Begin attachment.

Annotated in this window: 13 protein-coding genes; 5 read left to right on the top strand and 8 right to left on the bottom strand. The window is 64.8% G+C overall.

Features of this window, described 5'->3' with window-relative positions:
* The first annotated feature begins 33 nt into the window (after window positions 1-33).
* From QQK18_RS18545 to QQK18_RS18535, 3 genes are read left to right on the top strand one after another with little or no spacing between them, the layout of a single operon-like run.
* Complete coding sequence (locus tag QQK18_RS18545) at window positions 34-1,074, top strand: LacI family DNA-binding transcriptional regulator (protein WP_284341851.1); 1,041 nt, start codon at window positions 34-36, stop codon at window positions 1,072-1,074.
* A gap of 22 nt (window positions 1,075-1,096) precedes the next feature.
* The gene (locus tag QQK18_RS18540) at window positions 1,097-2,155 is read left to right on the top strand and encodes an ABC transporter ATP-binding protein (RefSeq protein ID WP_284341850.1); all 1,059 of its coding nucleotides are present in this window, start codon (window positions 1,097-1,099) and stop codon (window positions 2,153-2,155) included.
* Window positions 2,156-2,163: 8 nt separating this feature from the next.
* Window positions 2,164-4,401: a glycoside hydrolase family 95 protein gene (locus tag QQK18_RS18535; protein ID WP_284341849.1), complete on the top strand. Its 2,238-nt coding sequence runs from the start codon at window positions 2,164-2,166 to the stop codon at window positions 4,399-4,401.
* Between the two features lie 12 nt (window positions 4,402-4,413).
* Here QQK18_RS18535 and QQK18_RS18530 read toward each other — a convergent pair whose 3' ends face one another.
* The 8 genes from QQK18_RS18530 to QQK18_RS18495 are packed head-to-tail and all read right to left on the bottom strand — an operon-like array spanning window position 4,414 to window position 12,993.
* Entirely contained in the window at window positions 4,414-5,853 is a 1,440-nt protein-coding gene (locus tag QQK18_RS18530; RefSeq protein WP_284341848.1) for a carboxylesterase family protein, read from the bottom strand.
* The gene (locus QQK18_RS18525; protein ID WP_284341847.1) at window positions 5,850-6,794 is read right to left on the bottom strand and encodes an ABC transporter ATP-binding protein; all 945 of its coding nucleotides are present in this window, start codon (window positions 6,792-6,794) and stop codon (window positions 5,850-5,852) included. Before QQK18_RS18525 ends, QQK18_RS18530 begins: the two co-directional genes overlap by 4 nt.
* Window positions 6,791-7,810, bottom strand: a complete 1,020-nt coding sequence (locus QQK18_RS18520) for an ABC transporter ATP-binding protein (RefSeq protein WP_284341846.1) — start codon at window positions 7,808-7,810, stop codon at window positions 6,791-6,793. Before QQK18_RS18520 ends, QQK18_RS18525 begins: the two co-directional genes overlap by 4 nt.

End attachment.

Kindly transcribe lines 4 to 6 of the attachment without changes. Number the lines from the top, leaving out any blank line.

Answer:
* From QQK18_RS18545 to QQK18_RS18535, 3 genes are read left to right on the top strand one after another with little or no spacing between them, the layout of a single operon-like run.
* Complete coding sequence (locus tag QQK18_RS18545) at window positions 34-1,074, top strand: LacI family DNA-binding transcriptional regulator (protein WP_284341851.1); 1,041 nt, start codon at window positions 34-36, stop codon at window positions 1,072-1,074.
* A gap of 22 nt (window positions 1,075-1,096) precedes the next feature.